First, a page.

Skip to content

Simple Summer Bliss | Strawberry & Mozzarella Salad

Strawberry & Mozzarella Salad | Delightful CrumbI’m smitten with summer. There’s no time so carefree as this, when the weather itself cries out for us to step back and set aside our obligations—real and imagined—in order to just enjoy the season, the place we’re in, the people around us. I welcome the reminder, and I try to give in whenever possible. To this end, I’ve been making the simplest of meals of late: boiled Romano beans and fingerling potatoes finished with plenty of olive oil and sea salt alongside a hunk of good cheese; big salads; thickly sliced tomatoes with olive oil and balsamic served with fresh bread to fill our bellies and soak up the dressing; avocado toast with Aleppo pepper and lots of herbs. These dishes, I find, go wonderfully with such things as porches and glasses of wine and lingering evenings, when even the sun stays out late to enjoy the glory of the season.

I am one who is often stressed and slow to relax. I have very long to-do lists and require a solid thirty-six hours of vacation to truly calm down. I’m working on these tendencies. Summertime helps. But so does my cooking philosophy. I cook very simply most days, starting with the produce that catches my eye at the market or has just sprung into season and turning it into a meal with the help of a few usual suspects: great olive oil, lemon juice, fresh herbs, black pepper, flaky salt. I turn to nuts, seeds, interesting cheeses, good toasted bread, beans, legumes and eggs to bulk things up, and much of the time, that’s it! I’m giving away my secrets here, but frankly, I’m happy to share. Believing that meals can be so simple as this is freeing. It has the power to make cooking so much less intimidating, which it truly ought to be.

As some of you might know, I write a little column on this very subject for Edible San Francisco (a wonderful publication that’s fearlessly pulled together by editor Bruce Cole and consistently full of solid content—I’m honored to be part of it!). Called “Simple Recipes for the Season,” my piece is tucked into the back spread of the magazine, charmingly illustrated by the very talented Heather Hardison. Every season, I share a handful of recipes centered around the freshest goods of the moment. And they really are simple—no ingredient lists or measurements, just a few instructions and a pretty illustration. Since this is how I love to cook, the assignment is bliss.

As I wrote my summer recipes (keep your eyes peeled for that issue, coming soon!), I realized that I should share more of these little gems on my site. You can find a smattering of my past recipes here, and what follows comes from spring’s issue.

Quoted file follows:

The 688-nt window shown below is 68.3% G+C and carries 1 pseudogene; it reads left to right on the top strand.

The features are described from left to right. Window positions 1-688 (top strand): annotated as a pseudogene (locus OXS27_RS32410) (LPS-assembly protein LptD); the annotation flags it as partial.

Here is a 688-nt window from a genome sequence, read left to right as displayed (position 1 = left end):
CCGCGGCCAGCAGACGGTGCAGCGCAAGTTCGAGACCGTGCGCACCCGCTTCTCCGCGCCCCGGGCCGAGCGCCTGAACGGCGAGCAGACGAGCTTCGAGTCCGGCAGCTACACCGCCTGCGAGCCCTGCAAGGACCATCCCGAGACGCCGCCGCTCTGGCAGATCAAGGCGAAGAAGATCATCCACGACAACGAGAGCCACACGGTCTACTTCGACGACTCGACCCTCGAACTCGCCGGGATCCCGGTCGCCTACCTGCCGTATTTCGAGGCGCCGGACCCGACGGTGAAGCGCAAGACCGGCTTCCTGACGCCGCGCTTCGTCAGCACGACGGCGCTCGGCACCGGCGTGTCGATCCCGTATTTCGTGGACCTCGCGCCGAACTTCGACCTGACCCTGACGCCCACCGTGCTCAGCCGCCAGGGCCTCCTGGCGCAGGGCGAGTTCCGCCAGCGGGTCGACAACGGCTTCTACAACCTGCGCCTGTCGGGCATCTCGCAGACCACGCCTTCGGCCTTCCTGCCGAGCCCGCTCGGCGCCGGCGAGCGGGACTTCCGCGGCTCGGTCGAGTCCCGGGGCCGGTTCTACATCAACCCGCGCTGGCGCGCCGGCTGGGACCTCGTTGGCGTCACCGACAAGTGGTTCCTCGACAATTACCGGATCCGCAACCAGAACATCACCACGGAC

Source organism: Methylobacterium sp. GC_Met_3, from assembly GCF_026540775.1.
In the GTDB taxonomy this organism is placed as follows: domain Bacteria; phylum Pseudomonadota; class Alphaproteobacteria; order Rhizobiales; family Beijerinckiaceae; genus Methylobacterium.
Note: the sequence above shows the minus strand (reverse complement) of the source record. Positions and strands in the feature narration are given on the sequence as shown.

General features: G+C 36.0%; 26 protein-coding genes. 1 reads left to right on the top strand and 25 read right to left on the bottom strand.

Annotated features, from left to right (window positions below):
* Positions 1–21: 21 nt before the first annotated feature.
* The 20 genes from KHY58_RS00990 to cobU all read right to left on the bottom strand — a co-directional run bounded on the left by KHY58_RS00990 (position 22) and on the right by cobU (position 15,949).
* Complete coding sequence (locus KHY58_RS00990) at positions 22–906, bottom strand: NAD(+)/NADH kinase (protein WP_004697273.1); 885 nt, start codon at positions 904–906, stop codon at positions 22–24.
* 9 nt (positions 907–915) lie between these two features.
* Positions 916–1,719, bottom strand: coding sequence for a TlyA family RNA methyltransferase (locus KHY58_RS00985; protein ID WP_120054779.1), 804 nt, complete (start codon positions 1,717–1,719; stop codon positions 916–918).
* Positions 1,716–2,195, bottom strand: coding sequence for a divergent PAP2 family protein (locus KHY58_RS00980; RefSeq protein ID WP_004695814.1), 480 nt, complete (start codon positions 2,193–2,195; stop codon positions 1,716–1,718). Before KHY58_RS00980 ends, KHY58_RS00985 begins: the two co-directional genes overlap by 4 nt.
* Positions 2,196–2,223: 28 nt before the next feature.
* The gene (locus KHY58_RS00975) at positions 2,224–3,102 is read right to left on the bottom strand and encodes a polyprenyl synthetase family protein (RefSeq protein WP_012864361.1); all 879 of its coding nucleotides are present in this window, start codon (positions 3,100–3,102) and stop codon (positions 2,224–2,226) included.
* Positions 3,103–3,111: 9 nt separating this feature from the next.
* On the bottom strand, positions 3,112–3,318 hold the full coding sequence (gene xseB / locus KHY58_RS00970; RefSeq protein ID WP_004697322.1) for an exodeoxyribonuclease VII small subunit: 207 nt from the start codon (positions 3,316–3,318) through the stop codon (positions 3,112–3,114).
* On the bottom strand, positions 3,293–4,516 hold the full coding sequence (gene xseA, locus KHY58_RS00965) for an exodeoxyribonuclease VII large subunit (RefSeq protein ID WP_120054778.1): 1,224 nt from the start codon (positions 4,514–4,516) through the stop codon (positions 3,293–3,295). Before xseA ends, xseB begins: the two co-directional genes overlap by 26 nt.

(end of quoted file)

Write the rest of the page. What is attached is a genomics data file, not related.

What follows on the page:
I’m planning to offer more simple recipes throughout the summer, as I’ve always got more of these up my sleeve. While not the most innovative or shocking of recipes, they are (along with baked goods, of course) the ones that make me happiest. I hope you’ll find yourself feeling the same.

Strawberry & Mozzarella Salad

Originally published in the Spring 2015 Edible San Francisco

I have been making this salad for over a year now, and I am still just as smitten with the combination as the day I stumbled upon it. If you have a reduced balsamic vinegar (or want to reduce it yourself!), that would be, perhaps, even better. If you don’t have mozzarella on hand, use Feta or goat cheese. If you can’t find sunflower sprouts, swap in another type of sprout, or try a soft green herb like mint, parsley, chervil or basil. Arugula would be lovely as well. Be sure to serve this with good bread so you can finish off the remnants of the dressing once you’ve gobbled up the salad.

Tear mozzarella into bite-sized pieces. Arrange the pieces on a plate along with hulled, sliced strawberries. Generously drizzle the salad with balsamic vinegar and olive oil. Finish with flaky sea salt, cracked pepper and a big handful of sunflower sprouts.

2 Comments (Add Yours)

  1. This sounds delicious. I haven’t heard of sunflower sprouts before. Would young spinach or dandelion greens work as well?

    • Absolutely! Any soft, flavorful bunch of greens or sprouts or herbs would work wonderfully here. Let me know if you try it!